Toy Story DVD Review

Once you've figured out the technology, it's easy to forget there's a story to tell. So many moves toss in all the extravagant special effects their budget can handle, but in the end, you end up with a lifeless, shallow piece of work. Pixar is not one of those companies. "Toy Story" is a Disney classic, one of the most enjoyable, entertaining, and imaginative films to ever come from the studio.

Woody (voiced by Tom Hanks) is Andy's favorite toy. On his birthday, Andy receives the hottest toy on the market, Buzz Lightyear (voiced by Tim Allen). Things begin to go haywire when Buzz becomes the center of attention not only to the other toys in the room, but to Andy as well. In a fit of rage, the age-old cowboy sends the new kid in town out of the window. Realizing his mistake, Woody sets out not only to get Buzz back, but also to put a smile back on Andy's face, whose mood has changed since the loss of his two favorite toys.

"Toy Story" isn't just smart, it's genius. The concept is simple, but its execution is flawless. It's almost impossible to make a movie that can appeal to the younger set, the teenagers, and the adults, but "Toy Story" fits that mold perfectly. If you don't laugh during this movie, you need to rethink why you even watch movies in the first place.

Yes, the animation still remains spectacular, even after other Pixar films have obviously eclipsed it technology wise. Everything is perfect, from the realistic textures to the uncanny use of lighting. Each of the characters is designed obviously to sell merchandise, but they all have their own unique personality. You'll probably end up with a Mr. Potato Head in your house after watching this whether or not you have kids.

Of course you could go on for days about how great it looks, but you'll go on even longer about just how funny this movie really is. Most of the comedy early on comes from Buzz Lightyear, who is insistent he really is THE Buzz Lightyear. It does create a rather large and obvious plot hole (if he doesn't think he's a toy, why does he act like one?), but it doesn't matter. The situations it creates are some of the most memorable and enjoyable in the past 20 years. The countless in-jokes and movie references make it perfect for repeat viewing.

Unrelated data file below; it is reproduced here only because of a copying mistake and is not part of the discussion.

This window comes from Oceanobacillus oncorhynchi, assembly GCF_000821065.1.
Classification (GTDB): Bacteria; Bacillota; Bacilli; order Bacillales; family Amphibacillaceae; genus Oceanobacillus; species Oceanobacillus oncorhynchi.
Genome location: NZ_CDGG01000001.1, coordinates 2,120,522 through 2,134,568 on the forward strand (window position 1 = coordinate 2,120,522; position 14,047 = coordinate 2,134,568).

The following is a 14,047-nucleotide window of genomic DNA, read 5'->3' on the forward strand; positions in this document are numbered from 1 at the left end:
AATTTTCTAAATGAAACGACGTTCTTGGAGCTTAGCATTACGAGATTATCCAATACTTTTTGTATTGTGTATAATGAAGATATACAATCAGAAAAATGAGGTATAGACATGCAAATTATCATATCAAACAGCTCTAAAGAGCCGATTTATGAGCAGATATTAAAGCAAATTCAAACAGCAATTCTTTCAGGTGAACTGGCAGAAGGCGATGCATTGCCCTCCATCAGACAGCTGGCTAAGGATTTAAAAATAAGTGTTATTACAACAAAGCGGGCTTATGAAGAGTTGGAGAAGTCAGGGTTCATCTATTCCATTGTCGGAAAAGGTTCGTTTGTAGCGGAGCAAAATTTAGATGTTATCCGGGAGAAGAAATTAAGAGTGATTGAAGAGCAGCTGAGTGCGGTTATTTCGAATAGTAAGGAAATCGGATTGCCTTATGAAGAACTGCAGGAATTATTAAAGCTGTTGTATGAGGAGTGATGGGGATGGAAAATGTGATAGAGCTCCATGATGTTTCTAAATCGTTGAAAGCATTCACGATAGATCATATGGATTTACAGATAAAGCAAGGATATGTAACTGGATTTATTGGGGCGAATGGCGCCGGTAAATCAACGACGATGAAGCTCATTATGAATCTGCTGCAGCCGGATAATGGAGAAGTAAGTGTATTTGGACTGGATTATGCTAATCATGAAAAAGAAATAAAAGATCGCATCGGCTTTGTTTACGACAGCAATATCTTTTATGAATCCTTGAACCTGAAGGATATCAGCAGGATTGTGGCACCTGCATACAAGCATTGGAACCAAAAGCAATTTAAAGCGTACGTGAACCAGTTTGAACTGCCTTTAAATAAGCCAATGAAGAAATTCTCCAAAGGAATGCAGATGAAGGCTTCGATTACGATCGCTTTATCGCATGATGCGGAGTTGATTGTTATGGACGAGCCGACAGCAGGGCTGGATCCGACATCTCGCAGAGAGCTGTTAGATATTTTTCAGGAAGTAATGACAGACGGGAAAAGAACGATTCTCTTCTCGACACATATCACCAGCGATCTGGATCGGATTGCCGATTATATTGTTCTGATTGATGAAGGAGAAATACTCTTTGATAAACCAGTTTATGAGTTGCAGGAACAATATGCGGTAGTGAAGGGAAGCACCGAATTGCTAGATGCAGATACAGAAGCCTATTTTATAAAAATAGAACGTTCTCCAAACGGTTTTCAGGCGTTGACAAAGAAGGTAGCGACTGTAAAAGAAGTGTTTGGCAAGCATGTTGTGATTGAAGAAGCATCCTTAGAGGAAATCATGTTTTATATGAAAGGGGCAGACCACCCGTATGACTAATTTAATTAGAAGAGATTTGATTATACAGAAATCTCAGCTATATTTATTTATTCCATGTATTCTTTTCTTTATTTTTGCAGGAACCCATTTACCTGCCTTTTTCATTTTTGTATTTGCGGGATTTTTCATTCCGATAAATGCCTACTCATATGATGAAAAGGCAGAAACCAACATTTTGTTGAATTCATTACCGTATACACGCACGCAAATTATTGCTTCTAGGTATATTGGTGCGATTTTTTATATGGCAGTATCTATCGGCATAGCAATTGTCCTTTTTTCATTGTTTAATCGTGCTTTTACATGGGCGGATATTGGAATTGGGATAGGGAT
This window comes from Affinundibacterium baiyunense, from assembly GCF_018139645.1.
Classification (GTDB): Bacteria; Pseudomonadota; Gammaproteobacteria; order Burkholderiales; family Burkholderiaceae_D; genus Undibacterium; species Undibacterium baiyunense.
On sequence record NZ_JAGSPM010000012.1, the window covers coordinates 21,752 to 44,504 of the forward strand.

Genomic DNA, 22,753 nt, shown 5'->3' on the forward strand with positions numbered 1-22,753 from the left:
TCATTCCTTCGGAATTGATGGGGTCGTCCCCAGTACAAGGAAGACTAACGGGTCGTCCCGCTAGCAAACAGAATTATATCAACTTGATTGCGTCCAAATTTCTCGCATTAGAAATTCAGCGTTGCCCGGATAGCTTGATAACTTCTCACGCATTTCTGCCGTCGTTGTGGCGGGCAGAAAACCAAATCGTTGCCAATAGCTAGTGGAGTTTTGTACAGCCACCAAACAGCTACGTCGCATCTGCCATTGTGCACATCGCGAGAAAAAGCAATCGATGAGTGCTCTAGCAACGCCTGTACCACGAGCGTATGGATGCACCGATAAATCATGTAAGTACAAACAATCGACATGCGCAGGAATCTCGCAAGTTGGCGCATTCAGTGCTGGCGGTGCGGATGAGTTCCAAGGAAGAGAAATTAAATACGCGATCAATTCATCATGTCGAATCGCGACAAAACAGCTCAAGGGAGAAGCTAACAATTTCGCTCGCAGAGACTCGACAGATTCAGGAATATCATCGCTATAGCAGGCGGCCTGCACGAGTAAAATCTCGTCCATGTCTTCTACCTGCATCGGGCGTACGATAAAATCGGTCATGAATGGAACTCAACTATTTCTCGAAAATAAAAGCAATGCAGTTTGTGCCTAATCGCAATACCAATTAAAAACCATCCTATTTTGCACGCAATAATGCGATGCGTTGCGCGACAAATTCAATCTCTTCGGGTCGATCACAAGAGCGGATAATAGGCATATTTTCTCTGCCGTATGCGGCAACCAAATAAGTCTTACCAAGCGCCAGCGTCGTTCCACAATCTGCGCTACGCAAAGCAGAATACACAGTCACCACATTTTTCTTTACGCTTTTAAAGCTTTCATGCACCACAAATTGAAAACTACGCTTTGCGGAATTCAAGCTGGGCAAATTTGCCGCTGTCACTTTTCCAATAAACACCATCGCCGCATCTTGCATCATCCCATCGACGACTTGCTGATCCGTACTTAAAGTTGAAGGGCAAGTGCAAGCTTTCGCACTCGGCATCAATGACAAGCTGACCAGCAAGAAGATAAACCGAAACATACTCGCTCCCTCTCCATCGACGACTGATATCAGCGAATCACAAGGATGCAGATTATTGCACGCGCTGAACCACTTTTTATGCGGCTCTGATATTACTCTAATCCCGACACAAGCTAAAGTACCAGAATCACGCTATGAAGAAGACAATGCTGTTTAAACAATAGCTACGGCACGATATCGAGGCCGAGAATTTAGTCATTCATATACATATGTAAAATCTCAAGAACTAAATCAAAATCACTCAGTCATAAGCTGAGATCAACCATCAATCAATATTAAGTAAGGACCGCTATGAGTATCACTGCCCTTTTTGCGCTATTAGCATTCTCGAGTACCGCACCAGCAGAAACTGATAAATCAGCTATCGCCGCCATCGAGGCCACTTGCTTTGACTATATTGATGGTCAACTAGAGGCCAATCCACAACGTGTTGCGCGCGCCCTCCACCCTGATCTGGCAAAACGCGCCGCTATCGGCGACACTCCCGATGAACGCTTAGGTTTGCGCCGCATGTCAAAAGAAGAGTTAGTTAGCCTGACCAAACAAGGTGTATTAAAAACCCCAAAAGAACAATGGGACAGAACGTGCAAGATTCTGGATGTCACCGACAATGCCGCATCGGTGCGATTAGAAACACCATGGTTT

Say all you want about the Disney "classics," but I'll surely sit down with "Toy Story" instead of 90% of the companies vault. This is a film that makes childhood movie watching complete, and the same could very well be said for adulthood. Films rarely get any better than this. (***** out of *****)

Not only is "Toy Story" a classic movie, it's a landmark DVD. This was the first movie to ever get a direct digital-to-digital transfer, meaning it was taken right from the computer and pressed. There is no time for anything to degrade or get damaged. If a DVD can have a perfect picture, this disc proves it.

Presented in 1.77:1 widescreen, there is absolutely nothing wrong with the presentation. I could stop right here and you would get the point. Yes, you can see some very mild compression at times, but as far as what's expected for the format, it's the best you'll ever see. The resolution DVD offers doesn't affect the movie that much either. If you've got the proper set-up, this will look just as spectacular as it likely did on Pixar's monitors. (*****)

Though it's not a movie that will blow you away, the subtle touches in the audio department make this one of the elite discs on the market. If happens behind the viewer in the movie, you hear it behind you in the proper speaker every time. It never once misses a moment, making this an enthralling audio experience. Those with only a stereo set-up will still get use from this 5.1 track. The use of audio in these channels is amongst the best. Subwoofers across the US get a nice jolt in a few segments, particularly at the gas station when the truck rolls in. (*****)

Reviewed here is the disc from the "Ultimate Toy Box," a 3-disc master set of the two films and a full DVD of extras. Unfortunately, I'm not sure if the extras on the individual discs are the same as those included here. Nevertheless, there's some nice stuff here.

Every time the Pixar guys get behind the microphone for a commentary, viewers benefit. John Lasseter is always enthusiastic and here he makes no exception to that rule. Next we have the inspiration for "Toy Story," an Academy Award winning short "Tin Toy." Not only is it entertaining, but it's incredible to see the progress that was made from 1988 to 1995 in computer animation.

"The Story Behind Toy Story" is a basic making-of. If you've seen one documentary on how a CG film comes together, you've seen them all. Admittedly, you will see some interesting stuff (including storyboards for an alternate opening), but by now we should all know the rest. Fifty (!) "Toy Story Treats" are included. These are short clips that bridged commercials for ABC's Saturday morning cartoons. It's great to have these in one place.

There are two separate sections of interviews "from the set" starring Buzz and Woody. These are occasionally funny, but not hilarious. Finally, you can see how the film fared in different countries with a reel of multiple language clips from the Buzz and Woody's first meeting. (****)

If you ever question why you bought a DVD or what benefits it can bring, this is the disc to use. Every scene shows off the power this format has. Oh, and you get a movie too. That's a win-win scenario.

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